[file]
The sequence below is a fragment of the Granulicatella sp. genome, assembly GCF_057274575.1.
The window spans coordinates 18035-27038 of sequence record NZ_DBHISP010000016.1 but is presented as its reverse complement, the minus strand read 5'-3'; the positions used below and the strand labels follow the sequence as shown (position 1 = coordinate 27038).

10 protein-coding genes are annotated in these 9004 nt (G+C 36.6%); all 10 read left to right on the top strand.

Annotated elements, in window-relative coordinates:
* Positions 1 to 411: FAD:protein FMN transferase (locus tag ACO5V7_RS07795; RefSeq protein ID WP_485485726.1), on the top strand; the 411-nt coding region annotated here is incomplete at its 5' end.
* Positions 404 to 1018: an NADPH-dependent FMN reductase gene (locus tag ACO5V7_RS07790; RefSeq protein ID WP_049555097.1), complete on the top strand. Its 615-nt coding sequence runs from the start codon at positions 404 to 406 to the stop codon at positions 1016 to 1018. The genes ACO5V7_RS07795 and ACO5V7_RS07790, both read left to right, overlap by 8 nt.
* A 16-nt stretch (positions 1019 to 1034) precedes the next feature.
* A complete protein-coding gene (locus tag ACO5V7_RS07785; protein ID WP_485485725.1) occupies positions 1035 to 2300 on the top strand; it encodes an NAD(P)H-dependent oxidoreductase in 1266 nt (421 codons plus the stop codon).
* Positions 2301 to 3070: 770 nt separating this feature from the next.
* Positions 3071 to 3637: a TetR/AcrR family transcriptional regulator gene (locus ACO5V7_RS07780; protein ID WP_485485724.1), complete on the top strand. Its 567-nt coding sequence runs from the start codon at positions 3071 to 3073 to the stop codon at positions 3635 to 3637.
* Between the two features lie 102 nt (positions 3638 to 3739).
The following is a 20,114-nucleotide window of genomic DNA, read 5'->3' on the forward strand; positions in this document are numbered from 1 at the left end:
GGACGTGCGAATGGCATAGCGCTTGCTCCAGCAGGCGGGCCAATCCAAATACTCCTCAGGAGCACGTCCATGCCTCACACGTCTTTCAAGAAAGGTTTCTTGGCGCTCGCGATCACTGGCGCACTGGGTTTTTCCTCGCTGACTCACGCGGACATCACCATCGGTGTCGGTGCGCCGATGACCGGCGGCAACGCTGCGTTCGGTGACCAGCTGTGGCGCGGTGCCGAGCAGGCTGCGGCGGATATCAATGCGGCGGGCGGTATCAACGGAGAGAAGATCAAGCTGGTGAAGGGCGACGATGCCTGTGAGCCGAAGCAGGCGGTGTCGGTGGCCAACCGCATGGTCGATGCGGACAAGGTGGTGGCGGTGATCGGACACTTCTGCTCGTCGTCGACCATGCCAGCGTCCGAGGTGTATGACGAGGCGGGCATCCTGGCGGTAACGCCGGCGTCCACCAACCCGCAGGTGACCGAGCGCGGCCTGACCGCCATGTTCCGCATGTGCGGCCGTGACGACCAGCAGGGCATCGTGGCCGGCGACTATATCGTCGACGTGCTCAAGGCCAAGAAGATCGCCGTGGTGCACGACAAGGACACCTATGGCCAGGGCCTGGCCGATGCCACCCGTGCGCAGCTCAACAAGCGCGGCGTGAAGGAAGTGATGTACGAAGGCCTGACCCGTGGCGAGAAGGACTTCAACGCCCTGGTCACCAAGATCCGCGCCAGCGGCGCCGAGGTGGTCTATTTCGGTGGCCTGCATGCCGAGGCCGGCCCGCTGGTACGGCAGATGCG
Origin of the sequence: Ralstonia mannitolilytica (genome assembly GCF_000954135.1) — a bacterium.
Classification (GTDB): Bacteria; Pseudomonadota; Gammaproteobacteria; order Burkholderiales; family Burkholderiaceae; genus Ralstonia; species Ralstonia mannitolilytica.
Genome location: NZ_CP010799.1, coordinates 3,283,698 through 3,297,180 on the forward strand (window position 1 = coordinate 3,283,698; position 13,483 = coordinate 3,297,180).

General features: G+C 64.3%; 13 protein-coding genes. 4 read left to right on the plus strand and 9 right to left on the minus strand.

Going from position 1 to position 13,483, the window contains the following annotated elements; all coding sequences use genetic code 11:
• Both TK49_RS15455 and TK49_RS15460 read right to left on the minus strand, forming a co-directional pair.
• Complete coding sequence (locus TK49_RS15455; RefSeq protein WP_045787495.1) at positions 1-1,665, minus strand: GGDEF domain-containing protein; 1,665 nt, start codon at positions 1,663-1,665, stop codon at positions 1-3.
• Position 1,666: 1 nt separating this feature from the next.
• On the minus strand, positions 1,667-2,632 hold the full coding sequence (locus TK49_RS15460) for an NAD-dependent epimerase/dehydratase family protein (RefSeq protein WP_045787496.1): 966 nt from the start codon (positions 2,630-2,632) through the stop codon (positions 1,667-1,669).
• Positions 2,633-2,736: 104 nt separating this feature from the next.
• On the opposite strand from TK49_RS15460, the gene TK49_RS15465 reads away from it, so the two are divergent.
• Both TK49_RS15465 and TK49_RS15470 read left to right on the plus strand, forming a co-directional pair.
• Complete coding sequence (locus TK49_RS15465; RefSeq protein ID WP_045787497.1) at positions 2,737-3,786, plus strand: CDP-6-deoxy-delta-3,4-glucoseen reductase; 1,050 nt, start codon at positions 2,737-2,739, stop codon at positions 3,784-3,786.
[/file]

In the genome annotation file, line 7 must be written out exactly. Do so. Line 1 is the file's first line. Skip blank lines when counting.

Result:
* A 16-nt stretch (positions 1019 to 1034) precedes the next feature.